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Random stuff (1/27/2018 edition)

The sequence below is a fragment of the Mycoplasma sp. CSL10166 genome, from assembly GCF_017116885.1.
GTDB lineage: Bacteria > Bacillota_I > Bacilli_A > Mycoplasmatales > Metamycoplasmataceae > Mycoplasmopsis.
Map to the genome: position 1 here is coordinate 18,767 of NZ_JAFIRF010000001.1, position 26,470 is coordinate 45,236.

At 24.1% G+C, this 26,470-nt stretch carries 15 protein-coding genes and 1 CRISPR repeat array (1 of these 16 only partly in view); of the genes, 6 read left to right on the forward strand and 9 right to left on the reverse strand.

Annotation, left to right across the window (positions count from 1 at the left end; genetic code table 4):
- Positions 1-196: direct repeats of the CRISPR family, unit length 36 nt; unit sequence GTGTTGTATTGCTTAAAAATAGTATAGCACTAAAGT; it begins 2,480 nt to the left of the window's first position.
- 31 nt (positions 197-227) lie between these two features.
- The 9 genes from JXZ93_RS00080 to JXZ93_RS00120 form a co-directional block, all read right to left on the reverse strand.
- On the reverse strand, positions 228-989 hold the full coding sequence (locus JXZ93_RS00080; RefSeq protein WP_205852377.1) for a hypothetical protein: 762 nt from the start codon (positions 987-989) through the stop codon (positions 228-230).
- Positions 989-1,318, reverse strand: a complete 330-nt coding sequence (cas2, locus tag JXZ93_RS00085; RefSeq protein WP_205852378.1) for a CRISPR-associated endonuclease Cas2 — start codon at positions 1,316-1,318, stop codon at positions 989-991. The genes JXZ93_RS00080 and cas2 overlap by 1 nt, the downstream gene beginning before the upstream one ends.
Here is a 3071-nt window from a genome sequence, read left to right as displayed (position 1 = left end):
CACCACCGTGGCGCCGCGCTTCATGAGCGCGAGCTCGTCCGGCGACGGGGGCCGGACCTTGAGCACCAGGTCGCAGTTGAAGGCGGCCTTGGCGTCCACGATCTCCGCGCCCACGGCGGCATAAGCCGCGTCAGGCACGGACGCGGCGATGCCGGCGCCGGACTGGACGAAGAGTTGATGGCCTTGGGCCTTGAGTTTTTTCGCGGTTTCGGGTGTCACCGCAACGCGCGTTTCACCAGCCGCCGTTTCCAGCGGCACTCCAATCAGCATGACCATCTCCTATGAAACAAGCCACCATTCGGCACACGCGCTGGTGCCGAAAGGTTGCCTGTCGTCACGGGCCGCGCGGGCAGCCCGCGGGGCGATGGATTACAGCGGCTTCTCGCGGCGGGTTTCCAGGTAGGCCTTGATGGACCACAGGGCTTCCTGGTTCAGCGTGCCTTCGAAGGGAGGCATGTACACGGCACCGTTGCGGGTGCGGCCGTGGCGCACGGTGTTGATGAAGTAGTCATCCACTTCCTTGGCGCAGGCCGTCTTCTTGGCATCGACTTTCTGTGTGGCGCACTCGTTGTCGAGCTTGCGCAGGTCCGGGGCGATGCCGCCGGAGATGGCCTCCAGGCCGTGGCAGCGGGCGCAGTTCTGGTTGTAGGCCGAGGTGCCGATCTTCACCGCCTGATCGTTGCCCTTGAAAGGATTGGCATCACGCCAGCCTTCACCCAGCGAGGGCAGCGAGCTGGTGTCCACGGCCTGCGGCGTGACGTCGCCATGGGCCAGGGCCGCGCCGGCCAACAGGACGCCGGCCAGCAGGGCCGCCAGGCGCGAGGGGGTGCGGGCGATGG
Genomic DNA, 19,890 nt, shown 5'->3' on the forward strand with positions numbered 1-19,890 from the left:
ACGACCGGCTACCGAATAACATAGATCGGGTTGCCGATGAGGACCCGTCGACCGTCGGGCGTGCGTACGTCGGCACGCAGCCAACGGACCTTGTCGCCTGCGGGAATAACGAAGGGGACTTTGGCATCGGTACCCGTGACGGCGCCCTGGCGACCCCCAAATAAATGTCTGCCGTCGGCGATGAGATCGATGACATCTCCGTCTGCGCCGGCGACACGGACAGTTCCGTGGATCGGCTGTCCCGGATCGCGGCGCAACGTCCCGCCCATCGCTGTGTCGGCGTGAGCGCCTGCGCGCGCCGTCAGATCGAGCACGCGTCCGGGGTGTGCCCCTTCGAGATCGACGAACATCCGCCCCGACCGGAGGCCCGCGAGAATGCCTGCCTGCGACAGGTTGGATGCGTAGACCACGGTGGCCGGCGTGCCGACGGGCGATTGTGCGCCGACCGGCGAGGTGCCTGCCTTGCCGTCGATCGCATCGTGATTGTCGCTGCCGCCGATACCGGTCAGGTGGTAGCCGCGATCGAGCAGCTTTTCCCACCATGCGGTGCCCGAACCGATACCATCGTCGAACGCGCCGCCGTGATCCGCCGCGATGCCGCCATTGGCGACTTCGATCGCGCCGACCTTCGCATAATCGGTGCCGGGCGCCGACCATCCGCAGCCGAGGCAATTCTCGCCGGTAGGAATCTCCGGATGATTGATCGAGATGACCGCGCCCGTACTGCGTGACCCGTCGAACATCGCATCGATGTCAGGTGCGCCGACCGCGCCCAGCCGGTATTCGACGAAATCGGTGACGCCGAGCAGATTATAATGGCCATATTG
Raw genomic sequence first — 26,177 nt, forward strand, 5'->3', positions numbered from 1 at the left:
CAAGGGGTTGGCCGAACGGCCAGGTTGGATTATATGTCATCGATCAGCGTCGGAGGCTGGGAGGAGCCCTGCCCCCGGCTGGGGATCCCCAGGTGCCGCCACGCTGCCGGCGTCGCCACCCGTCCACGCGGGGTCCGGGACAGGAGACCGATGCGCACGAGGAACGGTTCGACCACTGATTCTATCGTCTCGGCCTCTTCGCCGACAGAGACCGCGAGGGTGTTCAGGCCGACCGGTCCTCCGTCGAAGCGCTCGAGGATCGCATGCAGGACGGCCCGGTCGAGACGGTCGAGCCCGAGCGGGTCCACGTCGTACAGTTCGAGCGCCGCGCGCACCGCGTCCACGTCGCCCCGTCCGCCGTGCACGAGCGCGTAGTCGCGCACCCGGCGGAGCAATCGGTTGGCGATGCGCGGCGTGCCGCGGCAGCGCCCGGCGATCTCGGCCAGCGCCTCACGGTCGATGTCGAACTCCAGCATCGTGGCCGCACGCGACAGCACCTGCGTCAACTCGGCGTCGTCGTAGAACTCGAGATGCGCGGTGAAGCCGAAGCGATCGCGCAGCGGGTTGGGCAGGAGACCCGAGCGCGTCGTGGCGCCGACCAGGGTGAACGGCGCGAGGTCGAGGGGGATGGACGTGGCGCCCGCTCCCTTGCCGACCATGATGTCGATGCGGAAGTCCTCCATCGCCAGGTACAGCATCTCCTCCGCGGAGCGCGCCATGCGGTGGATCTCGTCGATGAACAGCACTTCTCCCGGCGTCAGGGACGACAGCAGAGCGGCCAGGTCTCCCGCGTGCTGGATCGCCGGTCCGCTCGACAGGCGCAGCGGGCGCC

After another long, tiring, downer of a week, I thought I’d use this Saturday post to catch up on some works of note from the accomplished actress Jessica Chastain.  And it’s not just about her acting skills, which I’ll dive into in a moment.  To use a common contemporary term, Ms. Chastain is one woke person, and not just because she wears black on the Golden Globes red carpet in solidarity for the Time’s Up movement.  Nope, Jessica Chastain talks the talk and walks the walk.  She has been a prominent voice regarding the issues of gender equality, safety, and misogyny that are plaguing Hollywood.  A particular concern of hers has been matters of pay equality:  When she’s negotiating to be the leading lady in a film, Jessica abides by a personal rule of seeking compensation for her talents that’s equal to that of the male lead (the “favored nation” clause).  Even if the producers balk or she must walk away from a plum role, Jessica takes satisfaction in drawing that line of fairness, no matter how many zeroes that paycheck may or may not include.  In other words, it’s not about the money; it’s about sticking to her principles of equal pay for equal work.